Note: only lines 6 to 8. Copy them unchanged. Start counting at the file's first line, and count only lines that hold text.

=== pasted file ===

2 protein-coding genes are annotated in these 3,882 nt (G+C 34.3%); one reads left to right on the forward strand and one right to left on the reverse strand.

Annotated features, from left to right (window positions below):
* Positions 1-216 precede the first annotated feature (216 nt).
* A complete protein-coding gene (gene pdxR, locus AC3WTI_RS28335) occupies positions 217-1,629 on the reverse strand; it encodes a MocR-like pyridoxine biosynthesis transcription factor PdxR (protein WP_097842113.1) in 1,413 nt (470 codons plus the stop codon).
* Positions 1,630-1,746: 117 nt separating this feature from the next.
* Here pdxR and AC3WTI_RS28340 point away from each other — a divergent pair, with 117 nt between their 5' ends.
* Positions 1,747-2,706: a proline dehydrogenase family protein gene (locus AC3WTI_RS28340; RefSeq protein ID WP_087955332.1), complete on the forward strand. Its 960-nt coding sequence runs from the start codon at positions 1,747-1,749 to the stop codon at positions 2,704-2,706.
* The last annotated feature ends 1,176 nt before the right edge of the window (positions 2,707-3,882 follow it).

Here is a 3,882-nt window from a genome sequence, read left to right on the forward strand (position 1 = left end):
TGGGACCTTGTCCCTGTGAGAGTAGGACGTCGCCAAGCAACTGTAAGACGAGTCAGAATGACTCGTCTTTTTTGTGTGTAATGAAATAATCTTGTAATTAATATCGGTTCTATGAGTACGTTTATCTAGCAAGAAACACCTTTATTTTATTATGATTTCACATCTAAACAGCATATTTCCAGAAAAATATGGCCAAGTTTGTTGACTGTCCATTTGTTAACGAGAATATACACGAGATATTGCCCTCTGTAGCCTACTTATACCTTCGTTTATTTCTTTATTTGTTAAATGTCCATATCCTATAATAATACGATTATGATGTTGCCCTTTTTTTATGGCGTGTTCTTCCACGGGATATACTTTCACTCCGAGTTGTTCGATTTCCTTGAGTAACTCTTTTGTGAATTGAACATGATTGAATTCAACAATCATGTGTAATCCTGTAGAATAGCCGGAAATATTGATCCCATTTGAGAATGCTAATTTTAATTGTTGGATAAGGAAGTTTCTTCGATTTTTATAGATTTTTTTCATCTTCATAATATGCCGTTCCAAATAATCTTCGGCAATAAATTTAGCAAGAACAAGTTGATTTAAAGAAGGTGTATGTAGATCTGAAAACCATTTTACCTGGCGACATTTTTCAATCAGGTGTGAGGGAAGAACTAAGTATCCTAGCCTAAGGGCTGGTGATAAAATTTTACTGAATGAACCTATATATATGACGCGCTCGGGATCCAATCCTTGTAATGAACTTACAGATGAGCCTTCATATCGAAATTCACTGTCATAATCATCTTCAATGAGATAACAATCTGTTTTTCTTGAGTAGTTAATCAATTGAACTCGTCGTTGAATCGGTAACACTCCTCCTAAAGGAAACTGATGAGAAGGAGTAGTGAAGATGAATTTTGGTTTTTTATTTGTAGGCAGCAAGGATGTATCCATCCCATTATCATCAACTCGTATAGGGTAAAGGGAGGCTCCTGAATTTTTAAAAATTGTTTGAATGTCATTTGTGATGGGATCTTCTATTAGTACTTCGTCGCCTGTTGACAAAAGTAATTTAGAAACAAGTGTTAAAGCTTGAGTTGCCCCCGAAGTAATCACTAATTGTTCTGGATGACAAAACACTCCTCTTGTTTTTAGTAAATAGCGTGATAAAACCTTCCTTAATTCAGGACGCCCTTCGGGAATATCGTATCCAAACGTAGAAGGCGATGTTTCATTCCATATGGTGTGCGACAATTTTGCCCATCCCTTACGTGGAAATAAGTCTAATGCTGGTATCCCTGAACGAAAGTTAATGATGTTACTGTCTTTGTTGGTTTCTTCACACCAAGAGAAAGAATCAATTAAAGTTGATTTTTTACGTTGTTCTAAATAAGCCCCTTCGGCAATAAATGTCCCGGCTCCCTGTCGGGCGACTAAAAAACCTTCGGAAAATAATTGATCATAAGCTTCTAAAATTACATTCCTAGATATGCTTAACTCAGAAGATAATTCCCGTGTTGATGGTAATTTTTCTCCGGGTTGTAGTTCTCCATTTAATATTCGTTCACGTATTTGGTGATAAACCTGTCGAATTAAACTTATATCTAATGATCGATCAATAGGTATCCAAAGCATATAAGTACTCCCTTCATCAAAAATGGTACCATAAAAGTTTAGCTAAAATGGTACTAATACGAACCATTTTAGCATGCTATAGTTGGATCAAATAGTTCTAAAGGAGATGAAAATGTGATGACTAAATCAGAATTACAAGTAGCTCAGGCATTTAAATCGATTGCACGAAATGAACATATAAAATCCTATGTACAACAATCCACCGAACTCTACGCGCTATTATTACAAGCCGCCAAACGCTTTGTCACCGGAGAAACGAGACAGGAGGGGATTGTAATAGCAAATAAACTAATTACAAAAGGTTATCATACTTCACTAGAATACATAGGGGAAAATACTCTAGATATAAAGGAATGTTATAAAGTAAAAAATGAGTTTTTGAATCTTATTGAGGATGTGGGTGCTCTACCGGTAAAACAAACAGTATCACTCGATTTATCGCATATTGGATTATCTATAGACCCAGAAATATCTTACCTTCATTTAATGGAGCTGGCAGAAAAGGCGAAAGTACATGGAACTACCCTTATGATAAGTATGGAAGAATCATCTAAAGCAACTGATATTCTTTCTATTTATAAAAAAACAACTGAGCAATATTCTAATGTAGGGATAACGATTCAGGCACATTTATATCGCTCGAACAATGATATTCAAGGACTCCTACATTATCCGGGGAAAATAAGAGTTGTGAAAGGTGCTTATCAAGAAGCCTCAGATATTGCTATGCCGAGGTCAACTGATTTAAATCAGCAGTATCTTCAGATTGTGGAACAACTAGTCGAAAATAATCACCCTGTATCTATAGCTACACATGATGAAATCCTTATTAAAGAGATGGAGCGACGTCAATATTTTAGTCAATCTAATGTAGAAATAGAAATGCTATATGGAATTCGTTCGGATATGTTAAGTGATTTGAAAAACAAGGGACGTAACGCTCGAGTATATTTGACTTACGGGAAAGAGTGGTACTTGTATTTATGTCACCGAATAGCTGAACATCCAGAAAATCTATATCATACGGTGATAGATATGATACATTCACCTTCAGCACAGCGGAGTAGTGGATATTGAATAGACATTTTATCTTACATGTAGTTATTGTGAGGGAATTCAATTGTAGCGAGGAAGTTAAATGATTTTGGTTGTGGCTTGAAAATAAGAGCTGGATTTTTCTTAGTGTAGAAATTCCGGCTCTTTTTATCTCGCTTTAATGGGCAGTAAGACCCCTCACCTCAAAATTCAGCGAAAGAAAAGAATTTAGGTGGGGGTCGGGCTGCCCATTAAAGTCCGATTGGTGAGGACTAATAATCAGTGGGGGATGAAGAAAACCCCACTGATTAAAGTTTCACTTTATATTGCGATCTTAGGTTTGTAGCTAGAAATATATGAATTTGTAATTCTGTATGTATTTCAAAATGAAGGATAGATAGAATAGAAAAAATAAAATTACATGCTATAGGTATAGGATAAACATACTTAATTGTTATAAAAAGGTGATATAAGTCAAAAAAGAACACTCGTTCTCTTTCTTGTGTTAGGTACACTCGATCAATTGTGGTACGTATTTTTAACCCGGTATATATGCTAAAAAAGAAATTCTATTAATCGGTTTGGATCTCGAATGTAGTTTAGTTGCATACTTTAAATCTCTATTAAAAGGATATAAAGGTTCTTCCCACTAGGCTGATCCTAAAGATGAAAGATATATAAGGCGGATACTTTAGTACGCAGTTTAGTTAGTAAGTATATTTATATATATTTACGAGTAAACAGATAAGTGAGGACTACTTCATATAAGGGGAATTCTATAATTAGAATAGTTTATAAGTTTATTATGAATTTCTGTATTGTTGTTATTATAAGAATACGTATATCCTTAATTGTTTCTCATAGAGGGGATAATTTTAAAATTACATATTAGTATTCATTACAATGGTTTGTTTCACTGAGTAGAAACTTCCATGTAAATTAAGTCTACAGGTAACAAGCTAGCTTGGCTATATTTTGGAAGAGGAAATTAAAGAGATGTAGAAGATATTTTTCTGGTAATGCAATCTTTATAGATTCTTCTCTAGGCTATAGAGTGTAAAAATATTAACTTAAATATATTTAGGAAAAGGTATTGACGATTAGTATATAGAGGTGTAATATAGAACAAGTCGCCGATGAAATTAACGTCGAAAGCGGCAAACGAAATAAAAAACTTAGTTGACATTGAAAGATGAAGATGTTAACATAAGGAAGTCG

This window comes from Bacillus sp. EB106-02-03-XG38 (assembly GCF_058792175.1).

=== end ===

* Here pdxR and AC3WTI_RS28340 point away from each other — a divergent pair, with 117 nt between their 5' ends.
* Positions 1,747-2,706: a proline dehydrogenase family protein gene (locus AC3WTI_RS28340; RefSeq protein ID WP_087955332.1), complete on the forward strand. Its 960-nt coding sequence runs from the start codon at positions 1,747-1,749 to the stop codon at positions 2,704-2,706.
* The last annotated feature ends 1,176 nt before the right edge of the window (positions 2,707-3,882 follow it).